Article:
New inspection ordered into Operation Midland failings
The Home Secretary is to ask Her Majesty’s Inspectorate of Constabulary, Fire and Rescue Services (HMICFRS) to review how the Metropolitan Police Service (MPS) handled Operation Midland, its investigation into claims of a VIP child abuse ring.
The 16-month inquiry, which cost £2.5 million but ended without a single arrest, investigated claims made by Carl Beech – also known as ‘Nick’ – who accused numerous politicians and senior military figures of being involved in sadistic sexual abuse and murder.
These claims have since been found to be false and in August Beech was jailed for 18 years for perverting the course of justice. The judge in the case branded him “an intelligent, resourceful, manipulative and devious person” who had “accused living persons of the highest integrity and decency of vile acts”.
A highly critical review of the case by former High Court judge Sir Richard Henriques identified 43 major errors with the investigation and said that: “the course of justice was perverted with shocking consequences”.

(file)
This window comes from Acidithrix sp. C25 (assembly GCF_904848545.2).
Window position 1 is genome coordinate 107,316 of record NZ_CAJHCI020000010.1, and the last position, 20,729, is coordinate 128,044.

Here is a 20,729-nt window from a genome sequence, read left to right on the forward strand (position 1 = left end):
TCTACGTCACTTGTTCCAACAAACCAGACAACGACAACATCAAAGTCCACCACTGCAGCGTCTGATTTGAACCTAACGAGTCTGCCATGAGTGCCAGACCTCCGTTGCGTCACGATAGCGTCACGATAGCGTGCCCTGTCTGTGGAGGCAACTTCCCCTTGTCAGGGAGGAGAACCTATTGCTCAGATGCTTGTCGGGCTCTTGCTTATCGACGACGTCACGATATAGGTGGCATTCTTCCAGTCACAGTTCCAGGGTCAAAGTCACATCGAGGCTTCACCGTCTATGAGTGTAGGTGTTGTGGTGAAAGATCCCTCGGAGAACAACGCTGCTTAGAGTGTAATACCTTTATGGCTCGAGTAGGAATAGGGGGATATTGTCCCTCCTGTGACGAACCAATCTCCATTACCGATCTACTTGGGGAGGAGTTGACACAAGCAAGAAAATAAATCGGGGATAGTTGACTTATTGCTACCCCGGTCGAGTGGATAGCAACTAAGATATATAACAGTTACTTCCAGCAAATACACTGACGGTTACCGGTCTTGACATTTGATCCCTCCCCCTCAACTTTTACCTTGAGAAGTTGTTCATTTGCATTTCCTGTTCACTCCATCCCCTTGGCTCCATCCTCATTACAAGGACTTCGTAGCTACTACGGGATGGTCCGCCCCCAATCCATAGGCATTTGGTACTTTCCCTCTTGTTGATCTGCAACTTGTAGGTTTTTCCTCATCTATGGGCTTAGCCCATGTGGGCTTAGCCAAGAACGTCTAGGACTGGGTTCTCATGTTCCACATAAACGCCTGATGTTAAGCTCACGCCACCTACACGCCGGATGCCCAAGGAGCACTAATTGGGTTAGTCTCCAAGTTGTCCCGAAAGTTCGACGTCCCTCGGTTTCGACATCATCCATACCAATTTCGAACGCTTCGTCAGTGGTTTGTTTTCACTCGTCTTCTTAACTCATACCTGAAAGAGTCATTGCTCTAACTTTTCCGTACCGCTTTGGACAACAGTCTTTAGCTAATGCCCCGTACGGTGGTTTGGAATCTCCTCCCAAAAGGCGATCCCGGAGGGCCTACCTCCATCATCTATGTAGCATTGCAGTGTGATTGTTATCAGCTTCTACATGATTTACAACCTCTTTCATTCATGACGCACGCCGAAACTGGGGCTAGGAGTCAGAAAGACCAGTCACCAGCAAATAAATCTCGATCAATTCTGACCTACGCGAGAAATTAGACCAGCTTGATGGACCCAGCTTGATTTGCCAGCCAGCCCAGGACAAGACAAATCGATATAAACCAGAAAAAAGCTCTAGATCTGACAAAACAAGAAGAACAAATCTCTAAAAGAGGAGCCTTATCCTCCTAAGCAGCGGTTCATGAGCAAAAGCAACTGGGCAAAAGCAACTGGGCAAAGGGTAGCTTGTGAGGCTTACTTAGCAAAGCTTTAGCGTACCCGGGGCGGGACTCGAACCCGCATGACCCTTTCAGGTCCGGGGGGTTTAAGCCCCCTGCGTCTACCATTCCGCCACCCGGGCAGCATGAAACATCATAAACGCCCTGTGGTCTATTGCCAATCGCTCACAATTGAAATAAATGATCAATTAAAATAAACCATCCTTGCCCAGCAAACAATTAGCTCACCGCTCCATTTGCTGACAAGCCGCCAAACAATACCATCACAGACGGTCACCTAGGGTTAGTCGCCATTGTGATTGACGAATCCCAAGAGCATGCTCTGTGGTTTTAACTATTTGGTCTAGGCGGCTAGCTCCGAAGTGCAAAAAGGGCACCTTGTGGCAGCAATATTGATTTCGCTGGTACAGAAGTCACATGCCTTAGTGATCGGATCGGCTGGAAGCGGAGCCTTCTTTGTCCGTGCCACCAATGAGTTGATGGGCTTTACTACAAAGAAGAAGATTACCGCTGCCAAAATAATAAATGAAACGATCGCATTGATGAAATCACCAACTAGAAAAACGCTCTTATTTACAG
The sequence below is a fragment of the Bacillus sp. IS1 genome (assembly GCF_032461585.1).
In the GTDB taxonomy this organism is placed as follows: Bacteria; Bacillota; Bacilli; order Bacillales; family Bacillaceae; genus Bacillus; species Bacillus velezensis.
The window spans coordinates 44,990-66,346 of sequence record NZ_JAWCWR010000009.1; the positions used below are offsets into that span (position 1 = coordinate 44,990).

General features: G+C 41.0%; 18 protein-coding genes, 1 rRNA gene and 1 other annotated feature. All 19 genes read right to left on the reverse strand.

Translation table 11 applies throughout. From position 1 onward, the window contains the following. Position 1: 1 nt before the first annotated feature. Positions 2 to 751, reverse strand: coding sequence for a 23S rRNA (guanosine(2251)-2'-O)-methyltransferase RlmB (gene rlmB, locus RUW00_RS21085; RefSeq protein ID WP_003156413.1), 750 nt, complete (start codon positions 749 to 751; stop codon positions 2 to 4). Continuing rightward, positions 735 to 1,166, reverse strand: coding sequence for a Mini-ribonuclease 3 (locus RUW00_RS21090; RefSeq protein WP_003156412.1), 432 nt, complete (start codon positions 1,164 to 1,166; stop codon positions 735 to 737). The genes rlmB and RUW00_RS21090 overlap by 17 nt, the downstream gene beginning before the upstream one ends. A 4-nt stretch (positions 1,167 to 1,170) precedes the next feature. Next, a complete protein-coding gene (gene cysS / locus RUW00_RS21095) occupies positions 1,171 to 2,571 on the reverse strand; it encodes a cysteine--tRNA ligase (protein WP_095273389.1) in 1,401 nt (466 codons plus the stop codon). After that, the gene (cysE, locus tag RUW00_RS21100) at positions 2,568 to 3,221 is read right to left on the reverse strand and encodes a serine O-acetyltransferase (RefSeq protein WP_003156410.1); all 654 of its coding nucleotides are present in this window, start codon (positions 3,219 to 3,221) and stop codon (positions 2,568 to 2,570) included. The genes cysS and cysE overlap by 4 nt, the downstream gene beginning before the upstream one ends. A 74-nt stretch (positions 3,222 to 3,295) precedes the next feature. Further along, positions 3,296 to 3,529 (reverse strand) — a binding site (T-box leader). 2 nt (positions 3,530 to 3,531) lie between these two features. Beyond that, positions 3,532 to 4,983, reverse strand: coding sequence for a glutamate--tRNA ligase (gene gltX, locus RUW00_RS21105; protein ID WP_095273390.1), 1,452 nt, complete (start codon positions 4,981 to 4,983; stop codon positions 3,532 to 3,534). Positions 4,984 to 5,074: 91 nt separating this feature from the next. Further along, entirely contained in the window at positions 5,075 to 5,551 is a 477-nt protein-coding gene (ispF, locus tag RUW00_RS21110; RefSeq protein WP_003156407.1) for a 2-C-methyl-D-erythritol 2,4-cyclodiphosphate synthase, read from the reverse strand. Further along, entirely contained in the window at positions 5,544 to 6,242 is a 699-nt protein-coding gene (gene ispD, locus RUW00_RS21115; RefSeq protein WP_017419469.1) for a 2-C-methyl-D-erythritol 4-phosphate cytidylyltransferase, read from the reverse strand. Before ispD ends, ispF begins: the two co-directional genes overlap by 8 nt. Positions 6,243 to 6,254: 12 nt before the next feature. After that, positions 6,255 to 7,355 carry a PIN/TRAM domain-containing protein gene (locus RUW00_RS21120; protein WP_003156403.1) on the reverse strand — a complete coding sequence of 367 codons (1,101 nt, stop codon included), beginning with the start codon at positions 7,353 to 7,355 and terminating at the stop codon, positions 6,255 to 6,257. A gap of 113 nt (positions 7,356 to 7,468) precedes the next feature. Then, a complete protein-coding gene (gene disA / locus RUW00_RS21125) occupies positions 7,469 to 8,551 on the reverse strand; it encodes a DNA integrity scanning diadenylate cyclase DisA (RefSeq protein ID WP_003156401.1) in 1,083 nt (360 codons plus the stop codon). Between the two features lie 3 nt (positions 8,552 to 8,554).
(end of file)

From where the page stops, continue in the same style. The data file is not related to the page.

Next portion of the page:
A highly redacted report was published in 2016, making 25 recommendations, including stopping the use of the term victims to describe complainants and ending the automatic belief of allegations.
The MPS is to publish the full findings of the Henriques report on Friday (October 4), releasing an “exceptional” level of information in a bid to: “dispel rumour, to demonstrate transparency and our organisational willingness to learn from past mistakes and help maintain public confidence”.
It is understood Ms Patel will write to HM Chief Inspector of Constabulary Sir Tom Winsor on Friday, asking him to conduct an inspection and assess the MPS response to the Henriques report.
MPS Commissioner Cressida Dick has previously rejected calls for officers involved in the failed inquiry to face a new probe, saying it would be “completely improper” to launch a fresh investigation into their conduct.